We All Fall Apart At Our Own Pace

Written by Sarah WilliamsPart of our #MentallySound series, discussing mental health in music. Trigger warning: depression, self-harm.

During an especially dark and turbulent bout of depression I endured recently, I found a familiar Iron Chic lyric rumbling round my skull:

“We all fall apart at our own pace.”

That one cadence repeating itself over and over; an old, beloved song suddenly taking on new meaning. I was wrapped up in my own personal apocalypse, but that one line reminded me of the importance of reaching out to my friends.

For me, depression comes in waves. Some days the sea’s calm and I’m stood on a beach in the sunshine, digging a moat around my sandcastle and enjoying a Calippo. Other days there’s a light ebb and flow, lapping round my ankles. Sometimes it’s choppy in the waves but my head’s above water, I’m staying afloat.

In this particular period, it was like a tsunami had hit. I’m toppled by giant waves, levelled by the force of it, choking on salt water, crushed by the weight of it on my chest. This is as bad as it gets: I can’t eat, I can’t speak, I can’t get out of bed, I can’t wait to get the courage to kill myself.

Sometimes depression just feels like a part of regular life, like an itch you can’t scratch but you can just about ignore it. But on these occasions, it becomes frighteningly apparent that it’s an illness. It’s utterly, hopelessly debilitating.

I lie still and wait for it to pass. It takes days.

What’s most difficult in this time is that I can’t speak to my friends. They’re all still there, but I just cannot reach out to them. In the back of my head there’s a voice shrieking ‘I need help’ but I cannot ask for it. I contemplate calling my GP but I haven’t got the courage.

It feels humiliatingly narcissistic to admit it, but in the depths of despair I become fixated on this one idea: I need someone to ask if I’m okay.

I’m not okay. I need to tell someone that I’m not okay, but I can’t just tell someone that. But maybe… if someone asks me if I’m okay, then I can tell them that I’m not.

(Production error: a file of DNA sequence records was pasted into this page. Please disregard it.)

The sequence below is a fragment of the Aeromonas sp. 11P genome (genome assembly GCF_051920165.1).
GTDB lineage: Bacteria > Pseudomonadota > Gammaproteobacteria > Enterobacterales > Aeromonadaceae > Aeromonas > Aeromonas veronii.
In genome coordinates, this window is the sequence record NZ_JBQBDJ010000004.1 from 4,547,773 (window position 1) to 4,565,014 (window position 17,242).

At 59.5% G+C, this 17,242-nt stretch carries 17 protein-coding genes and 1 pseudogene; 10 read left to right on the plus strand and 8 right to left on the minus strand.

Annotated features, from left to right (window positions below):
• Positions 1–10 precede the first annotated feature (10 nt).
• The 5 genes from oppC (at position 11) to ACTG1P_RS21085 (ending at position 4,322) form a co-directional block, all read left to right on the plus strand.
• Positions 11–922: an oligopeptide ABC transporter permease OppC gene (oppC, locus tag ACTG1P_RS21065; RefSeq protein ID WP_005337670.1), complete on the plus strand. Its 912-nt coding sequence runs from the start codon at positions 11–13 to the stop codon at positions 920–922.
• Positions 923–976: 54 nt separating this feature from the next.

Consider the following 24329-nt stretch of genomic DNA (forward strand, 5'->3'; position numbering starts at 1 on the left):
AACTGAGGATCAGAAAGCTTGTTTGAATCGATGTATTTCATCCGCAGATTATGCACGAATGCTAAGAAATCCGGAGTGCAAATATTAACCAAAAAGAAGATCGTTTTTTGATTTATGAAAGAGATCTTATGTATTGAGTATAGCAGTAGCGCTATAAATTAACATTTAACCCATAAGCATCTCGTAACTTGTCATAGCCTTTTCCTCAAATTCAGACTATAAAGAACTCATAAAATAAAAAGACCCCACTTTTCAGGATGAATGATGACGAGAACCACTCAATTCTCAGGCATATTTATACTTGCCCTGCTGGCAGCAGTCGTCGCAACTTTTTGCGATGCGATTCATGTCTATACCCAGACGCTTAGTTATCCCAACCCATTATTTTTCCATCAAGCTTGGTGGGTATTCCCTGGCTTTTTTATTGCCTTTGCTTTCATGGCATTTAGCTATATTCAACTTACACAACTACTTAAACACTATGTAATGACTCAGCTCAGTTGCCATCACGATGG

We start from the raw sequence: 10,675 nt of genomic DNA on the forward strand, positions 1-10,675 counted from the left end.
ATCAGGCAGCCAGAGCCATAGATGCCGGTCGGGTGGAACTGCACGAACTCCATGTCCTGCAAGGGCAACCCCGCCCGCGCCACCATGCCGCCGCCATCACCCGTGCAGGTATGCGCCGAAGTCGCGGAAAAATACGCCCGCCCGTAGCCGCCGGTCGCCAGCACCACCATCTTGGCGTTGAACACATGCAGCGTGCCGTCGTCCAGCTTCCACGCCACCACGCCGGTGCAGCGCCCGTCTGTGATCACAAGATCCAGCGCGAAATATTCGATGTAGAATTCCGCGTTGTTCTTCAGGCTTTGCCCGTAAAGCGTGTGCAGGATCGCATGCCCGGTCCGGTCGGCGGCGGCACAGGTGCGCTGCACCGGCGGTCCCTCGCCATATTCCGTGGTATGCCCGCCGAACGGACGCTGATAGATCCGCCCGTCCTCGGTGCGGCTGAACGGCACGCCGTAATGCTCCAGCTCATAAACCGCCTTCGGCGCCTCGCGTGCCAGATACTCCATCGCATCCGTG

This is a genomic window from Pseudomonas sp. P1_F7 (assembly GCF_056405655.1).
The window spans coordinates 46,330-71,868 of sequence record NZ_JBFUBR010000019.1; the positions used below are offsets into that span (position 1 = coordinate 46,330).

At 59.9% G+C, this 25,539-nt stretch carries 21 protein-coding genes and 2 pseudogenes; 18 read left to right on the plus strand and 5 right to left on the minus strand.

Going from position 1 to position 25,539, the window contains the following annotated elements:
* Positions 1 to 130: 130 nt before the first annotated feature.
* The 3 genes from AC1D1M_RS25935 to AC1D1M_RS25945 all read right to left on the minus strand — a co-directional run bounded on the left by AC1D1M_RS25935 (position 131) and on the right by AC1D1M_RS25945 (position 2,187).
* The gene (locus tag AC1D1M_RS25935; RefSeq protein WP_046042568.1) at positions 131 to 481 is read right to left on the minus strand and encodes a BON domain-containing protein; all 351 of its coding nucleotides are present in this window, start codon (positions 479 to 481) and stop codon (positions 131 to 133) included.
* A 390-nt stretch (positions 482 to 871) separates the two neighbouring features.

There’s a weight of unread Facebook messages glaring at me from my lockscreen. It’s my normal conversations: gig invitations, album promos, questions about interviews and releases. A few messages asking why I’ve not replied to their other six messages. All of this is fine and normal; I love what I do. But no one’s asked if I’m okay.

As the hopeless hours lag on, I think about it a lot. I don’t expect anyone to ask if I’m okay. I also don’t expect anyone to read my mind; I make a constant effort to outwardly appear like I’ve got my shit together. It’s not in my nature to post inflammatory Facebook statuses begging for a ‘U ok hun?’ response. I’ve got a practical relationship with a lot of my friends, where we talk about music rather than feelings.

Eventually, I start to see glimpses of light on the border of this mushroom cloud of depression. And a thought comes to mind: “When was the last time I asked someone if they were okay?”

Sure, there’s plenty of the regular, “Hey, you alright, mate?” “Yeah, I’m great thanks,” conversations. But I haven’t reached out and asked someone how they actually are in a long time.

My first thought was: Wow. I’m an arsehole. My second thought was: It’s okay, I’m just like everybody else.

As I start to climb gingerly out of the pit of darkness in my head, and reach the stage where I can actually converse with people again (hallelujah!), it occurs to me that my friends are all going through their own shit: breaks-up, injuries, unemployment, funerals and family catastrophes.

Moreover, the vast majority of us have a job that we tolerate and at least one music project (whether that’s a band or a blog or a label) that we invest our remaining time, energy and headspace into. That doesn’t always leave a lot of time for looking after ourselves, let alone recognising when our friends are falling apart. Especially when, like me, we’re all making every effort to appear outwardly ‘fine’ most of the time. Even more so when conversations are held via WhatsApp or Messenger, where you hear only what that person wants to you to hear, rather than what their expression might give away in person.

This is where the Iron Chic lyric rumbling around my head started to make sense: I realised that all of us are falling apart in our own ways, and at our own pace. Everyone’s on this path of struggling with their own anxieties and fears, tackling the roadblocks that life leaves for us alone. We’re each fighting our own battles, and sometimes we’re losing.

In this moment of clarity, I resolved to make an effort to ask more of my friends how they’re doing more often. But, let’s face it, I’ll soon get wrapped up in my own shit again and forget.

If there’s a moral to this sad essay, it’s simply this: remember to ask your friends how they are. When you can’t ask for help, that small connection may be the one thing you need.

P.S. Do you want to know what lifted me out of this bout of depression?

After hours of lying in bed, unable to move or listen to music or sleep, just crying intermittently and trying not to harm myself, I got a message: “You sure you’re okay mate?”

All of a sudden, for the first time in days, I felt like I could sleep.

Written by Sarah Williams, cover photo by Josh Sumner. NB: This is just an essay, not a cry for help – you do not need to suddenly ask me if I’m okay. Thanks to those who did, though.

Explore our #MentallySound series for more articles about mental health in music.

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